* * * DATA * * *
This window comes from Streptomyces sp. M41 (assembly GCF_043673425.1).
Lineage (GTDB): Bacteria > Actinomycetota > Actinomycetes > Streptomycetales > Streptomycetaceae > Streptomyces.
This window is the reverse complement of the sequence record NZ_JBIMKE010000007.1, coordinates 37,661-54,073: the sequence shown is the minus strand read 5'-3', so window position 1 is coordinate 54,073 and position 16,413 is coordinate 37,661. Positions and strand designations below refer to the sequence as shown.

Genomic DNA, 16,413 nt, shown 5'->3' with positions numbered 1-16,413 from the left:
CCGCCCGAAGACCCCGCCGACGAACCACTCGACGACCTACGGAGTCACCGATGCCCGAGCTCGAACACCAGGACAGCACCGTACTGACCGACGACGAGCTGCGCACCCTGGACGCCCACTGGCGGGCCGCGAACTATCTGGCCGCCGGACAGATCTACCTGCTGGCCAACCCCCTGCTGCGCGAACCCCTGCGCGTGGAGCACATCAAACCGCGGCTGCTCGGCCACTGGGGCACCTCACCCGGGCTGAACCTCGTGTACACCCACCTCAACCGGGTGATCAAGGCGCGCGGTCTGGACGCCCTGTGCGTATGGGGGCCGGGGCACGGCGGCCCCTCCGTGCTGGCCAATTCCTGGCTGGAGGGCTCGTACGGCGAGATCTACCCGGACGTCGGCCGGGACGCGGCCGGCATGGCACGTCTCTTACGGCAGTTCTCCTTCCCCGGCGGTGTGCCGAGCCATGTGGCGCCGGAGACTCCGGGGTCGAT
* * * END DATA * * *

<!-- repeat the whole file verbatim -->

This window comes from Streptomyces sp. M41 (assembly GCF_043673425.1).
Lineage (GTDB): Bacteria > Actinomycetota > Actinomycetes > Streptomycetales > Streptomycetaceae > Streptomyces.
This window is the reverse complement of the sequence record NZ_JBIMKE010000007.1, coordinates 37,661-54,073: the sequence shown is the minus strand read 5'-3', so window position 1 is coordinate 54,073 and position 16,413 is coordinate 37,661. Positions and strand designations below refer to the sequence as shown.

Genomic DNA, 16,413 nt, shown 5'->3' with positions numbered 1-16,413 from the left:
CCGCCCGAAGACCCCGCCGACGAACCACTCGACGACCTACGGAGTCACCGATGCCCGAGCTCGAACACCAGGACAGCACCGTACTGACCGACGACGAGCTGCGCACCCTGGACGCCCACTGGCGGGCCGCGAACTATCTGGCCGCCGGACAGATCTACCTGCTGGCCAACCCCCTGCTGCGCGAACCCCTGCGCGTGGAGCACATCAAACCGCGGCTGCTCGGCCACTGGGGCACCTCACCCGGGCTGAACCTCGTGTACACCCACCTCAACCGGGTGATCAAGGCGCGCGGTCTGGACGCCCTGTGCGTATGGGGGCCGGGGCACGGCGGCCCCTCCGTGCTGGCCAATTCCTGGCTGGAGGGCTCGTACGGCGAGATCTACCCGGACGTCGGCCGGGACGCGGCCGGCATGGCACGTCTCTTACGGCAGTTCTCCTTCCCCGGCGGTGTGCCGAGCCATGTGGCGCCGGAGACTCCGGGGTCGAT